Despite … various instruments and undertakings, persons with disabilities continue to face barriers in their participation as equal members of society and violations of their human rights in all parts of the world – UN Convention on the Rights of Persons with Disabilities, Preamble
Disability Rights made headlines twice in the last two weeks. The Associated Press covered an extensive report from the National Council on Disability that identified people with disabilities continue to face bias, especially in regards to having and keeping children. And just a few days ago, 38 Republicans in the US Congress resisted appeals to ratify the UN Convention on the Rights of Persons with Disabilities, reported the Washington Post.
This second story has received more coverage and extensive commentary as the US has a history with this UN convention, and the failure to ratify it has raised some interesting contradictions. But the two stories together feature the often-overlooked struggles that people with disabilities continue to face in the US and around the world.
The Americans with Disabilities Act passed in 1990 and was signed by George H. W. Bush in front of a crowd. Then-Senator Edward Kennedy called it the “emancipation proclamation” for persons with disabilities. This document was a model for the UN Convention, which was crafted with assistance from George W. Bush’s administration and signed by Barak Obama in 2009. It’s had bi-partisan support until now. But the treaty is not ratified until congress signs on.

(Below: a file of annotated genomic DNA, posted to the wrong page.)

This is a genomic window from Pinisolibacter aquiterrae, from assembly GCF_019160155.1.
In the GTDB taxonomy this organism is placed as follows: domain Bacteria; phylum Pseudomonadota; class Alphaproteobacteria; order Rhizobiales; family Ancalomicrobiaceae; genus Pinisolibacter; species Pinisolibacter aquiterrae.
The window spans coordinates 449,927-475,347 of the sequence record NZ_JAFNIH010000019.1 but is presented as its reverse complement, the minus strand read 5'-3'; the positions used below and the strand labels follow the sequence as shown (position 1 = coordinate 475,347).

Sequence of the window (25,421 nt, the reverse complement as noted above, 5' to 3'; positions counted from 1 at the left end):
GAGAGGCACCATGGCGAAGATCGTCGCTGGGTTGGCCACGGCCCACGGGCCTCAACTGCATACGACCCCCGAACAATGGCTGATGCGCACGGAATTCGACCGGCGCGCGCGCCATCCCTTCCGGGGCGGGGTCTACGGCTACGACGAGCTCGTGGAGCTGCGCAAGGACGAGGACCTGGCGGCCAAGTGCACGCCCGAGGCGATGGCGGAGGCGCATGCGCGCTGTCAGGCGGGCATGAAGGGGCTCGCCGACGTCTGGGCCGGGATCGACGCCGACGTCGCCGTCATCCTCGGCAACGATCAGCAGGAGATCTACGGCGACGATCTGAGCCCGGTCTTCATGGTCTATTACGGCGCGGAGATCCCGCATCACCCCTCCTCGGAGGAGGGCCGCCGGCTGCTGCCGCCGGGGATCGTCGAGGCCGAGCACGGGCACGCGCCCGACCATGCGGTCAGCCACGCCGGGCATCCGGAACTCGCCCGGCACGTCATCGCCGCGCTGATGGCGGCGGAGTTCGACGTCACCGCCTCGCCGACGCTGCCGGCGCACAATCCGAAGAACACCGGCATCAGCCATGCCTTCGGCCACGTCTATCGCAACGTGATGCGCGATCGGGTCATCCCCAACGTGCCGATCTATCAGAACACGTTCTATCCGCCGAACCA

Veterans and disability rights groups and lawmakers who’ve served in the military made appeals to congress to ratify the convention, but resisters drew upon a few different arguments, including a fear that ratification would threaten US sovereignty, making us subject to UN oversight. Other commentators critical of ratification cited the financial cost of supplying regular reports to the UN as a roadblock.
I cannot speak to how much it costs to issue reports to the UN, though the US has ratified and follows the protocols of other UN treaties. These UN conventions are not legally binding, nor would they allow for the UN to intervene directly in domestic affairs, but they do create another level of accountability and oversight, in this case regarding accessibility, equality, and other rights of people with disabilities.
In the UN convention there is a section referring specifically to parenting and reproductive rights. It states that:
Persons with disabilities [can] decide freely and responsibly on the number and spacing of their children and [have the right to] access to age-appropriate information, reproductive and family planning education… In no case shall a child be separated from parents on the basis of a disability of either the child or one or both of the parents.
These issues were a theme in David Crary’s AP article on disabled parents. If Congress were to ratify the convention, then parents and lawyers like those featured in Crary’s article would be able to draw on that document to support their cases. As it stands, those advocating for the rights of parents with disabilities can draw on the ADA and other human rights treaties, which some say is sufficient for the US and others continue to disagree. In any case, these issues have been raised to the level of national debate and the continued struggles of people with disabilities acknowledged, at least to some extent.